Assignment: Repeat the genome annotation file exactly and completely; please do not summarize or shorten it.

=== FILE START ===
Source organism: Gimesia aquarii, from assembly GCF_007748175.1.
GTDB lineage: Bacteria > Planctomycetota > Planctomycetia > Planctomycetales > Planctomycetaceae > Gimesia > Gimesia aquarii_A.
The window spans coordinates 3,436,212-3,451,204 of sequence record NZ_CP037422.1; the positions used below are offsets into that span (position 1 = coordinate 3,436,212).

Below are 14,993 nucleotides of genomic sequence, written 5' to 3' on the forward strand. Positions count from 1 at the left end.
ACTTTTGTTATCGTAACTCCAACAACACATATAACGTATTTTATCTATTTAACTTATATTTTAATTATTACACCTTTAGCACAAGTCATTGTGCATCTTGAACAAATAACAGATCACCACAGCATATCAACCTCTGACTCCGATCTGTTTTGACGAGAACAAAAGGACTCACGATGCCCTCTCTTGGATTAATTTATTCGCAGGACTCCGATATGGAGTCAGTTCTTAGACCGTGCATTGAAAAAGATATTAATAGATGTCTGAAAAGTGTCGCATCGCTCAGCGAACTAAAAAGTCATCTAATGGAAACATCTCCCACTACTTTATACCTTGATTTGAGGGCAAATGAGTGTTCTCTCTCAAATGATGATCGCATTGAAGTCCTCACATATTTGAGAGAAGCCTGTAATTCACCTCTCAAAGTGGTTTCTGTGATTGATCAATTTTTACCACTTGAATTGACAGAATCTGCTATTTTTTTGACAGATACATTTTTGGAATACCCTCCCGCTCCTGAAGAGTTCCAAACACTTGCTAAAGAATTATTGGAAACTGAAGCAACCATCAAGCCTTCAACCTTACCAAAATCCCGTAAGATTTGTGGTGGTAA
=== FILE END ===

Source organism: Gimesia aquarii, from assembly GCF_007748175.1.
GTDB lineage: Bacteria > Planctomycetota > Planctomycetia > Planctomycetales > Planctomycetaceae > Gimesia > Gimesia aquarii_A.
The window spans coordinates 3,436,212-3,451,204 of sequence record NZ_CP037422.1; the positions used below are offsets into that span (position 1 = coordinate 3,436,212).

Below are 14,993 nucleotides of genomic sequence, written 5' to 3' on the forward strand. Positions count from 1 at the left end.
ACTTTTGTTATCGTAACTCCAACAACACATATAACGTATTTTATCTATTTAACTTATATTTTAATTATTACACCTTTAGCACAAGTCATTGTGCATCTTGAACAAATAACAGATCACCACAGCATATCAACCTCTGACTCCGATCTGTTTTGACGAGAACAAAAGGACTCACGATGCCCTCTCTTGGATTAATTTATTCGCAGGACTCCGATATGGAGTCAGTTCTTAGACCGTGCATTGAAAAAGATATTAATAGATGTCTGAAAAGTGTCGCATCGCTCAGCGAACTAAAAAGTCATCTAATGGAAACATCTCCCACTACTTTATACCTTGATTTGAGGGCAAATGAGTGTTCTCTCTCAAATGATGATCGCATTGAAGTCCTCACATATTTGAGAGAAGCCTGTAATTCACCTCTCAAAGTGGTTTCTGTGATTGATCAATTTTTACCACTTGAATTGACAGAATCTGCTATTTTTTTGACAGATACATTTTTGGAATACCCTCCCGCTCCTGAAGAGTTCCAAACACTTGCTAAAGAATTATTGGAAACTGAAGCAACCATCAAGCCTTCAACCTTACCAAAATCCCGTAAGATTTGTGGTGGTAA